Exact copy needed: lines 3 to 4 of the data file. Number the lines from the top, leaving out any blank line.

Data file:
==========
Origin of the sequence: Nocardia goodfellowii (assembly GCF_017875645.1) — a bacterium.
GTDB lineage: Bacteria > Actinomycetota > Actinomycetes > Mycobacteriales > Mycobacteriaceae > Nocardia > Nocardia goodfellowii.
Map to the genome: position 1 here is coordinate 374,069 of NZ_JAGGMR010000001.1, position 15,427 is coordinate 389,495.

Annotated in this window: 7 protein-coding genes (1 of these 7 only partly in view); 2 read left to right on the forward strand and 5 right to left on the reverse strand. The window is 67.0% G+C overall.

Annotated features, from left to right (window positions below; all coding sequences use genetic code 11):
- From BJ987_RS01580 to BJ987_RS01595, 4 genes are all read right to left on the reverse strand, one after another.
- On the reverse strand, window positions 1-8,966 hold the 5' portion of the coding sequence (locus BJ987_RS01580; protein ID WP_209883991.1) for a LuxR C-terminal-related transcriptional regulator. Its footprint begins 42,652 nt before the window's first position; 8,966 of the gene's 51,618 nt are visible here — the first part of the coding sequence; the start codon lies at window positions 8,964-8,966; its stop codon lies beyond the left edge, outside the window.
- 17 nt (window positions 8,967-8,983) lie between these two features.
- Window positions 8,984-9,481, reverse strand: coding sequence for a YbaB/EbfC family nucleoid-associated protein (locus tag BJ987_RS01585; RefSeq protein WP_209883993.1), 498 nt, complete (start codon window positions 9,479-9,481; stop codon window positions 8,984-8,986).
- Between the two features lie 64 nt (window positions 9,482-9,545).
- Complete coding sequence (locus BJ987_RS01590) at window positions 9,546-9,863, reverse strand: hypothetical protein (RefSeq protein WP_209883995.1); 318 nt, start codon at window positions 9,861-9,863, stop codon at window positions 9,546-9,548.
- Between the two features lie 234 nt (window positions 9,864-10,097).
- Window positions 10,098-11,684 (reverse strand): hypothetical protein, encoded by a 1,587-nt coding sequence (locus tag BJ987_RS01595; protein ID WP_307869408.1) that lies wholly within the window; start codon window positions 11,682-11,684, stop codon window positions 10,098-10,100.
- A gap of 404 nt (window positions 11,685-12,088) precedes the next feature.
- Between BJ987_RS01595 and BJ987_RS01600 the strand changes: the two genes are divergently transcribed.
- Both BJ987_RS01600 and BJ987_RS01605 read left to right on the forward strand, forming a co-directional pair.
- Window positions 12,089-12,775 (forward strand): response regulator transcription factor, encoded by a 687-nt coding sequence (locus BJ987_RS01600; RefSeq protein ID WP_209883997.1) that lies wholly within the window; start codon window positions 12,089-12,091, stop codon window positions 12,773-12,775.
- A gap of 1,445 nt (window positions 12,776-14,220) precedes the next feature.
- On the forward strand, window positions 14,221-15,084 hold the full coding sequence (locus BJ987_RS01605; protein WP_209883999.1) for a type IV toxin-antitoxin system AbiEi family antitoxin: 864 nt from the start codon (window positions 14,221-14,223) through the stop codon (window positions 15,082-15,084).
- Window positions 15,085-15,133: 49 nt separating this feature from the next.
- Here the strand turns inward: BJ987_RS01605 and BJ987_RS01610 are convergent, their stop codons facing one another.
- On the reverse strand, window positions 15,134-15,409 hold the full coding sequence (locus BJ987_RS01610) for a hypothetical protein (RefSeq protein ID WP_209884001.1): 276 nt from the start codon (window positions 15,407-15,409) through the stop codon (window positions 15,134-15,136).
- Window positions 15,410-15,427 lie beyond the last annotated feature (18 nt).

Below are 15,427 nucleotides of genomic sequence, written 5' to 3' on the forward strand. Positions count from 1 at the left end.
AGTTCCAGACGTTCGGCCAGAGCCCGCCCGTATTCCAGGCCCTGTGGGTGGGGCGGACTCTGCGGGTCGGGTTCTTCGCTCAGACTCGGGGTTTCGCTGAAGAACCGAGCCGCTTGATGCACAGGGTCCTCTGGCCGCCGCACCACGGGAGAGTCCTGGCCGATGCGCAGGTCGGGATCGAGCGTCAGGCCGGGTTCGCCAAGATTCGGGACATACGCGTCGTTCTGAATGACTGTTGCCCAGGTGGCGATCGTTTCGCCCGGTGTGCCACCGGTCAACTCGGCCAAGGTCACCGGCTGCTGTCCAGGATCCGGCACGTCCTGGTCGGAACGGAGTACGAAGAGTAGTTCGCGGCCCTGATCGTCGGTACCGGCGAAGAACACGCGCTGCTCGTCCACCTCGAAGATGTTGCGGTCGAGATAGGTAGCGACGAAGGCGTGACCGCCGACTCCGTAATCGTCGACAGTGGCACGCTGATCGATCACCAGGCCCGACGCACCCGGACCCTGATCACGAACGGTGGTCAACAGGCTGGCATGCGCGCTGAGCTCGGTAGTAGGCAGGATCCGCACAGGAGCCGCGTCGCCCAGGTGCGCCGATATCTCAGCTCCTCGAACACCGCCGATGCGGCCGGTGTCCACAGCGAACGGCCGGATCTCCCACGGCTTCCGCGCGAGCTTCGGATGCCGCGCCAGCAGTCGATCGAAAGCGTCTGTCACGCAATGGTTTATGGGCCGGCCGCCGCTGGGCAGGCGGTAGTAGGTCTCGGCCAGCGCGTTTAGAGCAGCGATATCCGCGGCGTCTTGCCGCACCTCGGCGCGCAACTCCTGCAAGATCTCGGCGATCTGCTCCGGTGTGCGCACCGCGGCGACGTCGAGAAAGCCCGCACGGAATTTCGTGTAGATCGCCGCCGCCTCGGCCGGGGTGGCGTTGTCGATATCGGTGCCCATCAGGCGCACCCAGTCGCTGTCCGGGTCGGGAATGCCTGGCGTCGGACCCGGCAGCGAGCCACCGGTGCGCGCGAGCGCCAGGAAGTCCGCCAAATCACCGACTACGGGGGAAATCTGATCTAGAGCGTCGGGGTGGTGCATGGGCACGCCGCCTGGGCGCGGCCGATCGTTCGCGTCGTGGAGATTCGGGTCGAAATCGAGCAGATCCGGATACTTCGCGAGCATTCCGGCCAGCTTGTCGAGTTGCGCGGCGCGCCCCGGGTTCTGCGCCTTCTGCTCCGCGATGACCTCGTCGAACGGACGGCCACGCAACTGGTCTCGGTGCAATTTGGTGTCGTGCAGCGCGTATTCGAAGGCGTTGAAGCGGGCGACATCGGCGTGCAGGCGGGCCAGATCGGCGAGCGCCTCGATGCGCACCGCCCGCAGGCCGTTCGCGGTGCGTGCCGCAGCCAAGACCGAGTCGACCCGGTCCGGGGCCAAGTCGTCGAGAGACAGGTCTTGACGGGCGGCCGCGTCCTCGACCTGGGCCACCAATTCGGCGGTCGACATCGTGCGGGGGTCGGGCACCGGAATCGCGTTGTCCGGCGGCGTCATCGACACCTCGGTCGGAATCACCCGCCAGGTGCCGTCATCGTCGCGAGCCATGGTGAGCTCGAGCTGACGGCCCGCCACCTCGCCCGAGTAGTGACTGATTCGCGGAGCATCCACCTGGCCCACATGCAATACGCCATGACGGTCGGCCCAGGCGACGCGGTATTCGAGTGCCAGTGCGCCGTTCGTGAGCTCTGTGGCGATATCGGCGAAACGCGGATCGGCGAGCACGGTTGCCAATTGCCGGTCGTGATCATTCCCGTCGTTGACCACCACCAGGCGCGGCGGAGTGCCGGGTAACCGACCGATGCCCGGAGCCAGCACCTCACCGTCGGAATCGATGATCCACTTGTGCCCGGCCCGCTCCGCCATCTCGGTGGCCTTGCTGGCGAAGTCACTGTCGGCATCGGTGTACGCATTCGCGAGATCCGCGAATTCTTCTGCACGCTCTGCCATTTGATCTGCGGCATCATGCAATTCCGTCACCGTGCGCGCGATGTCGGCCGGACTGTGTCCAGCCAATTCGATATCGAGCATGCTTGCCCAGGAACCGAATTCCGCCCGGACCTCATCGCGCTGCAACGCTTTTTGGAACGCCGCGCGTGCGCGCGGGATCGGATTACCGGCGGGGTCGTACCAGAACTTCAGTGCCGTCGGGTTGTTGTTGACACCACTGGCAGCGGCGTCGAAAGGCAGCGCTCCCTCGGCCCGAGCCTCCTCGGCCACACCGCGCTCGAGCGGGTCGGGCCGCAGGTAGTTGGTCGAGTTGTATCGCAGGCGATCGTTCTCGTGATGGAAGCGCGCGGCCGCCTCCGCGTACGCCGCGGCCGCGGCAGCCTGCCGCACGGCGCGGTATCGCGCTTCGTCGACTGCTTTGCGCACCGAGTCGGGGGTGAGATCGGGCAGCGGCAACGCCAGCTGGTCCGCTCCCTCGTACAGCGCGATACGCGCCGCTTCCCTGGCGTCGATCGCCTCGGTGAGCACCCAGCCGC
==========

Map to the genome: position 1 here is coordinate 374,069 of NZ_JAGGMR010000001.1, position 15,427 is coordinate 389,495.

Annotated in this window: 7 protein-coding genes (1 of these 7 only partly in view); 2 read left to right on the forward strand and 5 right to left on the reverse strand. The window is 67.0% G+C overall.